But he does not relish an American-style polarisation of debate, he says, and worries the country is “losing” its local flavour to public disagreement. “We are just importing so much of our narrative,” he adds.
I am a bit quirky and I don’t really care what people think and I’m still quite successful. That’s quite powerful for anxious kidsDavid Seymour
Seymour has “sympathy for people who are minorities” he says (he considers himself a minority because of his political position; he also has Māori heritage). “It’s not that I don’t get it.”
People who hate others for their race or religion are “small-minded and stupid”, he adds. “But I do think the world is getting better.”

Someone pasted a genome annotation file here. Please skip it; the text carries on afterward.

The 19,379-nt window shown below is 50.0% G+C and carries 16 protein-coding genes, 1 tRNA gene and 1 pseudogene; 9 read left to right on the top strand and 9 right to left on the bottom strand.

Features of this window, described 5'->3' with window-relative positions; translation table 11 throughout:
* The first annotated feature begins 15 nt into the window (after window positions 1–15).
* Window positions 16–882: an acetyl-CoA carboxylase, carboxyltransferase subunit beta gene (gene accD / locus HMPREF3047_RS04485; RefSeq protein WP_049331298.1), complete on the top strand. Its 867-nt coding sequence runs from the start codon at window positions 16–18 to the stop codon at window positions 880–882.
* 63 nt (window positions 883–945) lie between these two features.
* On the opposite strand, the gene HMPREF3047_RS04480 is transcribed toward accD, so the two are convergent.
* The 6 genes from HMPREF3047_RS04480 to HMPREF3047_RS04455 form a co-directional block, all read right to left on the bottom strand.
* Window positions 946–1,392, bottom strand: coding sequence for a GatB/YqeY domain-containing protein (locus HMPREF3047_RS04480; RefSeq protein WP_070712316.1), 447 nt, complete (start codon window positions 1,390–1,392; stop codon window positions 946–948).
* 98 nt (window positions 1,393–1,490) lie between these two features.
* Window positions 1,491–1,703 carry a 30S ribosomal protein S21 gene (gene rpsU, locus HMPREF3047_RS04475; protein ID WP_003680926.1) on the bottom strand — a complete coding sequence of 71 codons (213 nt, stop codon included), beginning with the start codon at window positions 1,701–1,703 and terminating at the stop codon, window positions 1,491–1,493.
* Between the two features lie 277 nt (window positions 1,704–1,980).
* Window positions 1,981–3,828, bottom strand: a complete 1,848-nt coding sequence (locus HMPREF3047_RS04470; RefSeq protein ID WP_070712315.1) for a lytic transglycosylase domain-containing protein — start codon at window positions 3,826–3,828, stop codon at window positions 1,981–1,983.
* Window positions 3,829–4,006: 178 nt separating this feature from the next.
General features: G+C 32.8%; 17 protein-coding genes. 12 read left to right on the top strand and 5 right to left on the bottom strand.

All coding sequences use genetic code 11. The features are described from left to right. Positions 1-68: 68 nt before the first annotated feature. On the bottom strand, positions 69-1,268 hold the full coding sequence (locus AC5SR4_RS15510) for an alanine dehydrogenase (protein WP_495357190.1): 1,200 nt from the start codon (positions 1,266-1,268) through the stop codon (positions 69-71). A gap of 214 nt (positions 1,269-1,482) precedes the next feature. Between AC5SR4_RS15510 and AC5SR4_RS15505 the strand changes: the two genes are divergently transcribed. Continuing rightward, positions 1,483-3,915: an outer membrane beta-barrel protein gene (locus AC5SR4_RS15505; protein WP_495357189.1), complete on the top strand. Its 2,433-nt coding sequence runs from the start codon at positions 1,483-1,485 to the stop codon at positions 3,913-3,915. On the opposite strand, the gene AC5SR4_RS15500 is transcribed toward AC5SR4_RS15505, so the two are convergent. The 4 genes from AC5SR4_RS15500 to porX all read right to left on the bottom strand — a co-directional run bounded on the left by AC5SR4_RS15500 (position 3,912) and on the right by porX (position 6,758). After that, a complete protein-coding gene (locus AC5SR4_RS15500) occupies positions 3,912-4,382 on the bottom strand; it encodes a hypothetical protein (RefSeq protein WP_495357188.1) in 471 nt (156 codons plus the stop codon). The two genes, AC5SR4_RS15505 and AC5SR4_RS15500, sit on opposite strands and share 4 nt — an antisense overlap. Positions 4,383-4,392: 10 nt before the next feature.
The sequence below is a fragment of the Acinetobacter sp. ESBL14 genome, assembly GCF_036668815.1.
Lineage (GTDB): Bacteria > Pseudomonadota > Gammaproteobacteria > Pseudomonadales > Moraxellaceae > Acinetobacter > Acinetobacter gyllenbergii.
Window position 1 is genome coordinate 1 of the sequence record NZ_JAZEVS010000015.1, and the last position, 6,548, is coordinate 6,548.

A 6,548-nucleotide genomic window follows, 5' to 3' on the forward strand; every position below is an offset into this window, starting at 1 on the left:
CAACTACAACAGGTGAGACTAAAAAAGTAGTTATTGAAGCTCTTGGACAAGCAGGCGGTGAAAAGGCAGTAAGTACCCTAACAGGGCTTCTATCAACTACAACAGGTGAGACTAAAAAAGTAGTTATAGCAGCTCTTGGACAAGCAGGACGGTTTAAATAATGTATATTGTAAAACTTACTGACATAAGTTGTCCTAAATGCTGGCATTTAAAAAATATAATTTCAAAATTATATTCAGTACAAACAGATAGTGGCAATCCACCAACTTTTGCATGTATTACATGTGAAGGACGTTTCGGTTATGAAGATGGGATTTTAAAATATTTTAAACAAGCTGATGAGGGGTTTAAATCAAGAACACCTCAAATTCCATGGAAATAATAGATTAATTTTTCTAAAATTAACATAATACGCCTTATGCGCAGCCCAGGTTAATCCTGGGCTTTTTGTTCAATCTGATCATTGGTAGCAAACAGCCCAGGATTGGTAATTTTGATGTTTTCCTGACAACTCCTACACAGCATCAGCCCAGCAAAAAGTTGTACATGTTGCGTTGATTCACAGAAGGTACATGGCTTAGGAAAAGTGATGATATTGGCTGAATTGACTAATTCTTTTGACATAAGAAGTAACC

When it comes to hate speech laws, however, adjudicators are “always highly politicised”, he says, and “the remedy is worse than the cure.”
Seymour enjoys a cult youth following online (some of it perhaps ironic, a hangover from his old persona); the televised twerking led to invitations to speak at schools about the importance of being yourself.
“I am a bit quirky and I don’t really care what people think and I’m still quite successful,” he says. “That’s quite powerful for anxious kids.”
The politician – who grew up in the city of Whāngarei, in New Zealand’s north, and studied electrical engineering after boarding school – says he can retire from politics once the ACT party is bigger than just him.